In the Christian tradition, this is Holy Week. Even if we did not know this from looking at a calendar, it would become apparent when looking through the television listings – movies and documentaries about the life, crucifixion, and resurrection of Jesus Christ, plus “Biblical epics” both classic and new.
Most are familiar with the obvious seasonal choices, such as The Passion of the Christ (2004). Recently, the airwaves have bombarded viewers with promos for The Dovekeepers on CBS and A.D. The Bible Continues on NBC. Then there are the classic grand-scale epics like The Ten Commandments (1956).
For many years, my seasonal habit has been to read, listen to, and/or view The Lion, the Witch, and the Wardrobe in some form. Although it is an allegory, I have enjoyed its telling of the Easter story since I was a child.
The book can be read as originally published in the UK or its slightly altered version released in the US. There is an unabridged audiobook (narrated by Michael York), as well as two recordings of radio theatre adaptations. There are three films: the 1979 animated version (Children’s Television Workshop), the 1988 BBC version (which was followed by Prince Caspian, The Voyage of the Dawn Treader, and The Silver Chair) and the more recent version in 2005 by Disney/Walden Media (followed by Prince Caspian and The Voyage of the Dawn Treader). Additionally, I am aware of at least five stage adaptions (including a musical).
I would recommend the C.S. Lewis classic in any form.
Switching track now to review a film I stumbled upon this week. While looking through available seasonal viewing on Amazon Instant Video, I found the independent film Savior among those free for Prime members.
Click here: Savior (2014)
To view a two-minute trailer:
Written and produced by local congregation members from Freedom Church in the U.K. This 50 minute film sets the Christmas story against the backdrop of 21st century England. The last few minutes (at 45:25 on the counter), it shifts to telling the Easter story with the use of a voiceover, which the film also employs in its introductory segment. In my opinion, these portions are the best writing found here and worth viewing even if you fast forward through the middle.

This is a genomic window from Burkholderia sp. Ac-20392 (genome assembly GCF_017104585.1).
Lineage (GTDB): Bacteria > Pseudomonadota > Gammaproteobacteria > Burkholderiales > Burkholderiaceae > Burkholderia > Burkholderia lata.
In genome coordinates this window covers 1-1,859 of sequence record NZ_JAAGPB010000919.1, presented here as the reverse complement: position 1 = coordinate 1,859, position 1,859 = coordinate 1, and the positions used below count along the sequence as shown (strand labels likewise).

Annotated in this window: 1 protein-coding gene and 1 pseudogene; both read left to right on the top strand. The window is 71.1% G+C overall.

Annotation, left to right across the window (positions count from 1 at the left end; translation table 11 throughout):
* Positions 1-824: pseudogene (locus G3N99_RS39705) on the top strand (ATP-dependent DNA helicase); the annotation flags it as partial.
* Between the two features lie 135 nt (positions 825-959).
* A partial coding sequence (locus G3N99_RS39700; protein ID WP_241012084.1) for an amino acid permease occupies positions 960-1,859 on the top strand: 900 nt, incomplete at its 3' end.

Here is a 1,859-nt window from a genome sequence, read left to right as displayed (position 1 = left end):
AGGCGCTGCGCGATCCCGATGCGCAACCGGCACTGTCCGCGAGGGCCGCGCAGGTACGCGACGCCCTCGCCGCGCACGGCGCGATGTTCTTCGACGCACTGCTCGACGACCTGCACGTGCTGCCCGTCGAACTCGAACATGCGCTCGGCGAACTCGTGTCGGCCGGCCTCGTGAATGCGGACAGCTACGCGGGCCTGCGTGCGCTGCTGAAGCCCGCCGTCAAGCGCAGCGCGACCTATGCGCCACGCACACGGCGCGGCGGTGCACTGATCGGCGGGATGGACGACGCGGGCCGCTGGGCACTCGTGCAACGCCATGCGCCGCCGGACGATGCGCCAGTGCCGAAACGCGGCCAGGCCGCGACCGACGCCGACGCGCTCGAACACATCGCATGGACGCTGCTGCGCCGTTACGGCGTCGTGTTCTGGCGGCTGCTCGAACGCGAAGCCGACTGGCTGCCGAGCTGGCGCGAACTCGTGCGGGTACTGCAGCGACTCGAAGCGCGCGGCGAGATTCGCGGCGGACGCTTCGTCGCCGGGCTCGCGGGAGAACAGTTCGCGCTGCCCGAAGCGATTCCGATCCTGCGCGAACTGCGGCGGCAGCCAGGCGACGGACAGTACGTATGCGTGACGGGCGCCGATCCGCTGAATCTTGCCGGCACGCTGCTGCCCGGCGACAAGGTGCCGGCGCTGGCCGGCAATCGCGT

For an independent film, it is quite well done. Bringing the story into a modern context will at times make you chuckle, but the device is effective in causing the viewer to see that these events could truly happen. You see the strain on the relationship of Mary and Joe, the representation of social strata, what pressure and power look like in a modern political climate, etc. Setting it in Britain, where there is both elected government and a royal family, gave context to Herod’s concern of being overthrown by the King of Kings.
I watched this film twice in the past week for free on Amazon – and then ordered a dvd copy for my home collection.
Here is an excerpt from voiceover at end:
“The Savior of the world in the form of a baby. Looking at His beauty and fragility, it was hard for them to believe that this was the one they had all been waiting for. But they all knew it to be true. They all knew that this child would grow to be the hope for all mankind.
To change the world, you don’t need to be the strongest or the wisest, the bravest or the most qualified. All you need to change the world is to be willing – willing to accept the call. God uses normal people to make a difference in this world. He uses those with an ordinary present to make an extraordinary future. …
That baby grew to be a man, a man who was assigned to rip mankind from the jaws of darkness, a man who was called to fight death in exchange for our freedom. He came and lived a life of defiant faith, triumphant justice, and ferocious love. But to free man from the power of sin, to save mankind once and for all, there was one more thing He had to do. …
Finally, a way has been made. His name is Jesus Christ and He is the Savior to all mankind, now and forever.”
Until next time.